#WCW: Celebrate Women Every Day at DC's National Museum of Women in the Arts

“I love the fact that this museum is oriented through the arts in uplifting and being a champion to women everywhere,” said Virginia Treanor, associate curator at the National Museum of Women in the Arts.

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B. On Top: Are you familiar with the arts scene in D.C.?
nTreanor: I have become more so since starting here and it’s an incredible arts scene. I think D.C. has had moments in the past, like with the Washington Color School, that are very well-known, but I think less well-known is the fact that it’s really been a consistent presence in D.C. I think it often gets overshadowed by New York and maybe even Philadelphia to a certain extent. But D.C. and Baltimore as well have strong arts communities and there’s some amazing stuff being done.

nB. On Top: What do you do in your capacity as curator at the museum?
nTreanor: Our responsibilities as curators are to present works in our collection, which here we have on the third floor, and present them in such a way that, in this museum in particular, the story of women artists throughout history is being told not through a narrow lens but through a wider lens. That’s kind of our responsibility with our own collection. And then, also in terms of programming exhibitions, certain times we organize our own exhibitions, like ‘Revival’ this summer was organized by the chief curator, Kathryn Wat, but a lot of times, because we are a small staff, we do what a lot of museums do is we kind of host exhibitions that have been organized elsewhere.

nB. On Top: Do you think there will be a point in time when we won’t need a museum specifically for women artists? Perhaps, down the line, there might be enough women in general art museums that a specific museum won’t be needed?
Treanor: So, our director, Susan Fisher Sterling, tells a funny story sometimes that when she started here when the museum started, so she started here 30 years ago, she tells a story like she remembers thinking, ‘Oh, you know, like 10 years, we’ll probably be good; we’ll have accomplished our goal,’ and 30 years later, we’re still at it. Parity in the art world is certainly getting better all of the time, but I think that’s even more of a reason not to give up the fight too soon, especially in this day and age. I personally have felt a renewed sense of purpose and determination within the past year just in terms of that idea of do we really need a separate institution? And the past year has made it absolutely clear that yes, we do. I would like to be optimistic and say yes, sure, within my lifetime, but I don’t know. I think we’ll have a job for a while.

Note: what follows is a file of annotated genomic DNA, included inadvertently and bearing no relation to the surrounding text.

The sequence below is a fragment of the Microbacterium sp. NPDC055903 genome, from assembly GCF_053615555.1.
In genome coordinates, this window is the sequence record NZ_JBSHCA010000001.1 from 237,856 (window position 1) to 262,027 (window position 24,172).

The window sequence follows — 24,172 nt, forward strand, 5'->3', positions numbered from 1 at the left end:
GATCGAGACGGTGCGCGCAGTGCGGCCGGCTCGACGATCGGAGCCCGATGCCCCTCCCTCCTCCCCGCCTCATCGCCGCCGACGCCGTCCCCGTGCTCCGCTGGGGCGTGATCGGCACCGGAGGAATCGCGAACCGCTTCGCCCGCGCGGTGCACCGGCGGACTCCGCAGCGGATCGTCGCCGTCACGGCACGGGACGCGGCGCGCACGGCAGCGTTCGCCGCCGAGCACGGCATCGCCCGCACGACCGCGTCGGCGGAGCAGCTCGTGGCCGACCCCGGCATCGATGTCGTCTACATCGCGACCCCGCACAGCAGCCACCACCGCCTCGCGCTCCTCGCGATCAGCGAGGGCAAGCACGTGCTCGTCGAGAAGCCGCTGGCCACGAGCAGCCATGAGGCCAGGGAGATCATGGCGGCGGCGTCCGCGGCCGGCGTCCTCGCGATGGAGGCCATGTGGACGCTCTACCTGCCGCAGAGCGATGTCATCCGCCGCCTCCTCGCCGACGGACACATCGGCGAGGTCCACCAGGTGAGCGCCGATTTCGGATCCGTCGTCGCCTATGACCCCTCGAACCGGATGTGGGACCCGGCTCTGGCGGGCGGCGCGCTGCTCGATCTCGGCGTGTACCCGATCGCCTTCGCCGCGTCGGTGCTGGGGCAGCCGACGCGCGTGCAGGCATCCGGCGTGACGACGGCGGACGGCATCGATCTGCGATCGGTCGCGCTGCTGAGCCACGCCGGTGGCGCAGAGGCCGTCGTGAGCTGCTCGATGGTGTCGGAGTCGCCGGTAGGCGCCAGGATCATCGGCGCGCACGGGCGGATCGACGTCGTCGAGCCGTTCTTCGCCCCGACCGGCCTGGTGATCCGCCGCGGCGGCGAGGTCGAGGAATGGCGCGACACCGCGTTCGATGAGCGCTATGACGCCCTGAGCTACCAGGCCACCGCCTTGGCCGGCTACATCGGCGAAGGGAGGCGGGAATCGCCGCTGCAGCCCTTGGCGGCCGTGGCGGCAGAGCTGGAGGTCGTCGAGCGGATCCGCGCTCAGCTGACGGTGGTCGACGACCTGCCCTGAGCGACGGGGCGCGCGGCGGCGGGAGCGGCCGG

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Opened in 1987, the museum is celebrating its 30th anniversary this year and bills itself as “the only major museum in the world” dedicated to promoting women in the arts. Its collection of more than 5,000 works includes pieces from Kara Walker, Mickalene Thomas, Amy Sherald, Sonya Clark and Chakaia Booker. (Now you can name five women artists!)n

nFor Treanor, who has been with the museum for five years, her interest in women in the arts has stayed with her from early on.n

n“All through my career, I’ve always been interested in women in art, whether it’s women artists, women represented in art, or women as patrons and collectors, like our fantastic founder Wilhelmina Holladay,” she said.n

nWhile the museum does have an admission fee, the first Sunday of the month offers free admission for Community Day.And in honor of the new exhibition, those with ties to Howard University or Maryland Institute College of Art will receive free admission to the museum from Oct. 20 to 22.n

nBefore the upcoming exhibition “Magnetic Fields: Expanding American Abstraction, 1960s to Today” opens Friday, Oct. 13, I chatted with Treanor about her role as curator, D.C.’s arts scene and why this museum is still important today.
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B. On Top: You’re a D.C. native. What was it like growing up in the area?